In my years of meeting with clients and talking about personal finances, I think that one of the most powerful concepts I’ve introduced into client meetings is the idea of the “future self”.
Simply put, your “future self” is the idea of who you are, where you’ll be and what you’ll be doing at some point in the future.
Why is this exercise so powerful? The key lies in the fact that it provokes open & visionary thinking. Often times we get so caught up in the minutia of our everyday lives, we forget to think about or look at the big picture. Being able to recalibrate your thinking for a moment to be a visionary thinker helps when making smaller everyday decisions. As an example, you may think twice about reaching for that bag of chips late at night because it does not support your vision of your “future self”. It’s about trying to align your behaviours with a sustained vision of what kind of life you want for yourself.
3 Key Components to Thinking about your “Future Self”
1. Doing something with an eye towards your “future self” does not mean being miserable today.
It’s not easy living in today’s world. Society has evolved to the point where many of us have come to expect gratification today – sometimes to the point that we are giving up something better for tomorrow. However, making decisions to benefit your “future self” does not mean you have to live a miserable existence today. It does, however, introduce creativity, resourcefulness and openness about the decisions one makes in their life on a daily basis. All qualities I would argue we can all use to live a happier and more fulfilled life.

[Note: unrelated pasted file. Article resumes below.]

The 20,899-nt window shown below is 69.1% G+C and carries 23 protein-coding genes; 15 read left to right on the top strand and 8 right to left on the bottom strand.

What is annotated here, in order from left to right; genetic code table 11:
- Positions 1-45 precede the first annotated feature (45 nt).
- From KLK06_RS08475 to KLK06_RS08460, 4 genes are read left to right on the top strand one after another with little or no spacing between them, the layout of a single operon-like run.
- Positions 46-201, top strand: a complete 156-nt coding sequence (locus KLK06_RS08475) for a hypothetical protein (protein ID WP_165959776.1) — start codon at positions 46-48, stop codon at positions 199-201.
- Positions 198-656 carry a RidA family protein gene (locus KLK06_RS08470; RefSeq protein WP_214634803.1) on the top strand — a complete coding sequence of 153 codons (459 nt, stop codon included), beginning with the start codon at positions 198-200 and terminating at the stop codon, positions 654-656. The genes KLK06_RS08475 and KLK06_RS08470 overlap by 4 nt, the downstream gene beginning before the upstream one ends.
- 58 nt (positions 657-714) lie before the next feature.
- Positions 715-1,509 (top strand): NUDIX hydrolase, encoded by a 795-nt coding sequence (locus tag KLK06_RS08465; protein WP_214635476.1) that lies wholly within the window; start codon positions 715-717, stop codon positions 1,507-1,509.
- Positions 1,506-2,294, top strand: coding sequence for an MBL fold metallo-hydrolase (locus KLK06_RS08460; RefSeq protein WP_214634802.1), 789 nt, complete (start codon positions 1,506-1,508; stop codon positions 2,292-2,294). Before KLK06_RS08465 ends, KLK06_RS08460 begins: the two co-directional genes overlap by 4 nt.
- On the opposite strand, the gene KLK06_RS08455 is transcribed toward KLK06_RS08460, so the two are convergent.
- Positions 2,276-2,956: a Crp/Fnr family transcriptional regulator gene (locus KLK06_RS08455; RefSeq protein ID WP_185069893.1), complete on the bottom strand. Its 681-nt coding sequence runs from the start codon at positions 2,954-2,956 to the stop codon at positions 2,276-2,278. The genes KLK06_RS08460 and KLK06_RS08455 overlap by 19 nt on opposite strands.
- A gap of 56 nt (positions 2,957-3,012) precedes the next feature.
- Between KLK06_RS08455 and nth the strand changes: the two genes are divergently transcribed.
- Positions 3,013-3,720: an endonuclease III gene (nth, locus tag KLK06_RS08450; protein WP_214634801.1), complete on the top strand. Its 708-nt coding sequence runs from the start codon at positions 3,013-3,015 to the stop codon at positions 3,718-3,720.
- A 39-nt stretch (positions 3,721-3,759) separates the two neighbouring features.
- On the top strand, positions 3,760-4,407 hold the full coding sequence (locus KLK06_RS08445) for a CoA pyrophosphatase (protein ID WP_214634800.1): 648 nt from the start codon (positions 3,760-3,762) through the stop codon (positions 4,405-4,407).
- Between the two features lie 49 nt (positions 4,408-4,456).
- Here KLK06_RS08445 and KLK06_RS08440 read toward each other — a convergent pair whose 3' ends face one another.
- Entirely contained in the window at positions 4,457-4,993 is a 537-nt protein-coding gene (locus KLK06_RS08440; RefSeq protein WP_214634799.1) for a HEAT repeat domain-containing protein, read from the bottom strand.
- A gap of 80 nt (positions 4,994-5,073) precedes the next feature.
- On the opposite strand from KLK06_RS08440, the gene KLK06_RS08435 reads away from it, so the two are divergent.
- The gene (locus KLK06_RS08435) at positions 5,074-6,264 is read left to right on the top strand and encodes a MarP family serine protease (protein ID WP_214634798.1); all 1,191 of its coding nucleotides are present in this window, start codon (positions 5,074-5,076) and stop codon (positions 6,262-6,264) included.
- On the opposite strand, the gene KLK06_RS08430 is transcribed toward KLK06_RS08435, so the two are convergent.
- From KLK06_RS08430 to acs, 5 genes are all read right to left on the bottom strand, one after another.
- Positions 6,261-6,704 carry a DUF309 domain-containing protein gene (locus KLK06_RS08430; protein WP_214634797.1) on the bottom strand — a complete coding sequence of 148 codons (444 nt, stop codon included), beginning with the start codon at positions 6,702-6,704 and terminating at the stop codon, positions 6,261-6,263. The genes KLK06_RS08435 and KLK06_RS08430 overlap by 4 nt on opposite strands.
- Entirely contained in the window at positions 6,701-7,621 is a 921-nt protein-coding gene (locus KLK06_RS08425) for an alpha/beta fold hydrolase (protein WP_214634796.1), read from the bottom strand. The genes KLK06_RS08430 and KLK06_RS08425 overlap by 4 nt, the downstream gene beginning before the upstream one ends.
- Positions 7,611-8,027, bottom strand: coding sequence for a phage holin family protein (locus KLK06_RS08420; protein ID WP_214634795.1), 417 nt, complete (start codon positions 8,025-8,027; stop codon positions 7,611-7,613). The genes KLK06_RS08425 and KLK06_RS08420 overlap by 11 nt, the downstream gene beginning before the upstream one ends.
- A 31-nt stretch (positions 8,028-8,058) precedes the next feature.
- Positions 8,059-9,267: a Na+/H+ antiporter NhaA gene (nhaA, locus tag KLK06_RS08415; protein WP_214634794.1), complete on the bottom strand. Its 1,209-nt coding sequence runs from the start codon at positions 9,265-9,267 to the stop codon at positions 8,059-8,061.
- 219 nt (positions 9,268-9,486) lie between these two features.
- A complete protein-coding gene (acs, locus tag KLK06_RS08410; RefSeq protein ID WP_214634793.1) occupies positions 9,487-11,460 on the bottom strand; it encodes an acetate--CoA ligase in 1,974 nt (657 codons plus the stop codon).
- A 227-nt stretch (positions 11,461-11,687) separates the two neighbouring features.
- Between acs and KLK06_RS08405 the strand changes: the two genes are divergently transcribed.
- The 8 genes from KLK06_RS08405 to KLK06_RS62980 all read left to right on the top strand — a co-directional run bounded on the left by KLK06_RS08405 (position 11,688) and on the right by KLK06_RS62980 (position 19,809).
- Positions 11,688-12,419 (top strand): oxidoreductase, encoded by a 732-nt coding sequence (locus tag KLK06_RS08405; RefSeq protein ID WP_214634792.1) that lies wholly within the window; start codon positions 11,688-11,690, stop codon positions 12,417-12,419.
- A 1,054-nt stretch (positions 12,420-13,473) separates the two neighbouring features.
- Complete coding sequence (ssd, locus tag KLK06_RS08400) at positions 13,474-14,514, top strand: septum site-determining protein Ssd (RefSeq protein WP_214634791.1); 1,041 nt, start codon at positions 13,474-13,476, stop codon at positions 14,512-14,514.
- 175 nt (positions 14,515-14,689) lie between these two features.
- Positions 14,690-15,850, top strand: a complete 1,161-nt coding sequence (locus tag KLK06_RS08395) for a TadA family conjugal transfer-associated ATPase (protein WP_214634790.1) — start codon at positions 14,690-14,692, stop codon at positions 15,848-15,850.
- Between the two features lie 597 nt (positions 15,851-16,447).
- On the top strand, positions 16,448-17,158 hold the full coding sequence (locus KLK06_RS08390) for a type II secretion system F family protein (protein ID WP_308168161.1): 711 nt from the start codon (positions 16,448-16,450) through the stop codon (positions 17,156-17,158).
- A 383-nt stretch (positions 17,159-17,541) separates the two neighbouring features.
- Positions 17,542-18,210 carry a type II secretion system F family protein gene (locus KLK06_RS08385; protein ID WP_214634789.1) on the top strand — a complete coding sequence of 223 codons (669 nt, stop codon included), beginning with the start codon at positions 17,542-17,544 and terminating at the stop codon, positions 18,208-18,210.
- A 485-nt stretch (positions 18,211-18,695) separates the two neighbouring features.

2. Constant evaluation of choices and self-improvement
Life is a constant balancing act. And as you move through life, it is important to reflect upon your choices regularly and look for opportunities to make improvements. “But that’s a lot of work” one client told me. In digging deeper I uncovered the fact that this client wasn’t afraid of the “work” behind self-reflection, but that the self-improvement part was something that felt uncomfortable to them. The old adage goes that change feels anything but comfortable. Make sure to surround yourself with people who can support wise decision making and a sustainable lifestyle.
3. If something you do today does not support a long-term benefit, then it’s likely not worth doing it
Asking yourself the simple question, “will my choices today benefit me tomorrow” is crucial in looking out for your “future self”. If the answer is no, then don’t do it. Having said that, I want to be clear, it’s also important to be realistic and reasonable. Does this mean that you never eat your favourite ice cream because you want to lose a bit of weight? Denying yourself that ice cream altogether can lead to an unsustainable effort towards losing the weight. Like all things, I believe that finding balance in life is always key. Just remember that the balance of your decisions should support the “future self” you want for yourself.
The very idea of the “future self” might seem a bit utopian to some. I’ve heard people rebut by saying things like “why dream about being a multi-millionaire times over if I can’t realistically get there?” I would respond by suggesting that the exercise is less about creating unrealistic or unattainable goals and more about establishing smaller, more achievable steps to an ideal “future self”.
I once was told something by an elderly member of my community that I’ll never forget. He said “They put a man on the moon, don’t tell me that something isn’t possible”. He outright refused to believe that somebody was unable to achieve something they desired or put their mind to.
I challenge you today to think about your “future self”. What do you look like? What are you doing and where are you?
Now you’ve got the beginnings of creating the life you’ve always wanted to live.
Authored by Isaac Musial